Overlooking Secret Point surf break, stay at Bungalow 1A Cliff Upstairs at the Australian-owned Jenny’s Place for the best views over the crystal clear waters of the Indian Ocean below. Alternatively, book into Le Pirate, cute little aqua and white thatched cabins right on the water, offering a delicious menu to boot.

Grab sunset beers at Mahana Point, overlooking one of the best exposed left-hand surf breaks on the island. There’s a great cliff jump here as well. And Dream Beach really lives up to its name.

Nusa Penida


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An easy day trip from Nusa Lembongan or Nusa Ceningan, Nusa Penida is the biggest of the three islands and an awesome day-trip from either place (but a few days would be better to explore). Tourism infrastructure here is really limited, but if you find a local guide to show you around, you’ll be easily navigated around some of the island’s most magical locations. The natural beauty here is outrageous. Whether it be Penida’s rugged coastline, its white sandy beaches, its incredible limestone cliffs, or its lush green jungle, your jaw will drop at every turn.

We were lucky enough to be taken to the Guyangan waterfall by a guide I met on my Scoot ferry ride a few days earlier. Our new friend escorted us on scooters from the Penida port to the falls; a rather gruelling ride on off-road tracks which took well over an hour. Once there, we climbed hundreds of steep and chunky wooden stairs (some of which are missing) down a sheer cliff face. While the railing is a little shonky, watch your step and you’ll be fine.

At the bottom of the stairs, you’ll find the most amazing viewing platform on the whole coast. Surrounded by freshwater natural pools, created from the waterfalls above, you can float on your back as you watch the water cascade into the ocean below. It was incredible to learn that local people used to gather water from these freshwater pools with buckets they then carried on their heads back up the hundreds of stairs and on to their villages.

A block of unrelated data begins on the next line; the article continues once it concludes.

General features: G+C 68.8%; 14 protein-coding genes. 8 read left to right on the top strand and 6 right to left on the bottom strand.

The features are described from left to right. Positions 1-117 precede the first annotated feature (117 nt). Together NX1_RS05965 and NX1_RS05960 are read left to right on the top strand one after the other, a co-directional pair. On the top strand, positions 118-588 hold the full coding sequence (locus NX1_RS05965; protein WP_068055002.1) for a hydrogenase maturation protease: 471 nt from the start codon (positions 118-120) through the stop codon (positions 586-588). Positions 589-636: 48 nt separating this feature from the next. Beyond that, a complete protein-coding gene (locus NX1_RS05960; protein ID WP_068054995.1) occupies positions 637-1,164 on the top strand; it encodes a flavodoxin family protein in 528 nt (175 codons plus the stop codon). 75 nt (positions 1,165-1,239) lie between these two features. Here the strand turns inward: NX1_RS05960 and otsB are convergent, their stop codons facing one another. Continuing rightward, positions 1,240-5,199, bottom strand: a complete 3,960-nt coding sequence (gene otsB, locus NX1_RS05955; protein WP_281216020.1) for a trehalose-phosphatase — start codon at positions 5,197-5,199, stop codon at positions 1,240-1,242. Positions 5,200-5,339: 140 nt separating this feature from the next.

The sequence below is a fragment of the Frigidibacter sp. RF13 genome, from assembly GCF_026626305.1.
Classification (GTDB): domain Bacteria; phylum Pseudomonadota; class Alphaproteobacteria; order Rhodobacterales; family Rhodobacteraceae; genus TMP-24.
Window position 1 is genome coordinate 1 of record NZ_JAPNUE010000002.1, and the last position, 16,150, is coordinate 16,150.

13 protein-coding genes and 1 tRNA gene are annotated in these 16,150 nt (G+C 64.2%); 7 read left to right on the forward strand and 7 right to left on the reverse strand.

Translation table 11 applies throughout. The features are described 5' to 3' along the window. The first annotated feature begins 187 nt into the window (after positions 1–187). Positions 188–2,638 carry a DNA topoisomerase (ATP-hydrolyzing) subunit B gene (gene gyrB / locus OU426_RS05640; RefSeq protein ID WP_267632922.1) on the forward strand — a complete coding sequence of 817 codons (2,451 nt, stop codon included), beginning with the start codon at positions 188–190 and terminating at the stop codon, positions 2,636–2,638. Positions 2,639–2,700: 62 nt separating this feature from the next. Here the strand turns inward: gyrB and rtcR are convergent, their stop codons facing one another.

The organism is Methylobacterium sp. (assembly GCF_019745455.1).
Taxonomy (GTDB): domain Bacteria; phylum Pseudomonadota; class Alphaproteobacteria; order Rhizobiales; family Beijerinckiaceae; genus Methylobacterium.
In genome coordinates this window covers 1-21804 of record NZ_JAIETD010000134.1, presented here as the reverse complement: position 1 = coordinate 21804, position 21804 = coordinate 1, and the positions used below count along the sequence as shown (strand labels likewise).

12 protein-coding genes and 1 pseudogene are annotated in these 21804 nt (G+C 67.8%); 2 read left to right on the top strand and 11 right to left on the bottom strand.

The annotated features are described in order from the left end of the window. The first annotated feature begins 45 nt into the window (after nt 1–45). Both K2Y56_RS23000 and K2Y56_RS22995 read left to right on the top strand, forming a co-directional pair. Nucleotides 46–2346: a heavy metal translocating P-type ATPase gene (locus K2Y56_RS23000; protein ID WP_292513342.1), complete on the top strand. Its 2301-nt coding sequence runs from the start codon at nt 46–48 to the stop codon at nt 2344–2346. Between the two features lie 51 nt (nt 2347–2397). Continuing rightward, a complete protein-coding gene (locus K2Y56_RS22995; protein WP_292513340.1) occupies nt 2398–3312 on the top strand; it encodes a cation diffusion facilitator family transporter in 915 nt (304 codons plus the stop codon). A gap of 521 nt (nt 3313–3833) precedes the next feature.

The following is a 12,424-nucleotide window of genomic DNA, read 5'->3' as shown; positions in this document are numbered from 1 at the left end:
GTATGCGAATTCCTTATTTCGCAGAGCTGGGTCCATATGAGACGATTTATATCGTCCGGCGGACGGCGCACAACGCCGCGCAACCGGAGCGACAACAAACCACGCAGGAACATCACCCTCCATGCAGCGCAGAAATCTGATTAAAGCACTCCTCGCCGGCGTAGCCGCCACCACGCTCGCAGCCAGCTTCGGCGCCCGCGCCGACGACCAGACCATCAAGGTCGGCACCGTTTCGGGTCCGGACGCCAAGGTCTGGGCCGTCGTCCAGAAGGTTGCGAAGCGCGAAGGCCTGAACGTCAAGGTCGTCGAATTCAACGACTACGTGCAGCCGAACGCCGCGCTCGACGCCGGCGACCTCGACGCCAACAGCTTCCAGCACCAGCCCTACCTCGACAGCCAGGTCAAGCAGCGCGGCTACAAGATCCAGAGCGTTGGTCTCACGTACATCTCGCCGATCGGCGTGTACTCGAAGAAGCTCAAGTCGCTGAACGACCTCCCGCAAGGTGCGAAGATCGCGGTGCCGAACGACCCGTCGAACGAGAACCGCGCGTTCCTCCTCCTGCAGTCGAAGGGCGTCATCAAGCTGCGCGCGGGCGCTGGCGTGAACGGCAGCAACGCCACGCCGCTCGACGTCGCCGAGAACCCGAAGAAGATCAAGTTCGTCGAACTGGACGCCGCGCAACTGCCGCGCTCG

A little further off the beaten track, the island of Sumba is still a mystery to many travellers. Though it’s twice the size of Bali, Sumba has only one sixth of the population (650,000 inhabitants). Discovered by Portuguese explorers, the island is one of the poorest in Indonesia, but thanks to recent support from local government and a flow of NGO investment, the island’s infrastructure is beginning to improve. Full of undulating mountains, limestone cliffs, and hilltop villages surrounded by abundant vegetation, it’s an island full of magic and natural beauty.

Some locals still wear their woven ‘Ikats’, the native dress, and traditional houses are constructed over three levels in a wooden structure with high-pointed roofs made from grass and bamboo. They’re clustered around tombs where family members are buried once they pass on. The other modern-style houses come in a variety of bright colours; you’ll pass hot pink and green and aqua and bright blue homes as you drive.


With the recent arrival of Nihiwatu, an exceptionally high-end and environmentally-considered resort, Sumba is starting to pop up on the radar of a more diverse range of travellers. Nihiwatu sits alongside one of the most famous surf breaks in the world, Occy’s Left, which is often left relatively empty as only hotel guests and locals have the privilege of surfing it. Sumba makes for an interesting, challenging, adventurous and luxurious travel experience all at once, and a great alternative to many of the options on Bali itself.[/listicle]

(All images: author’s own. Follow Georgia on Instagram here, or at her website It’s Beautiful Here)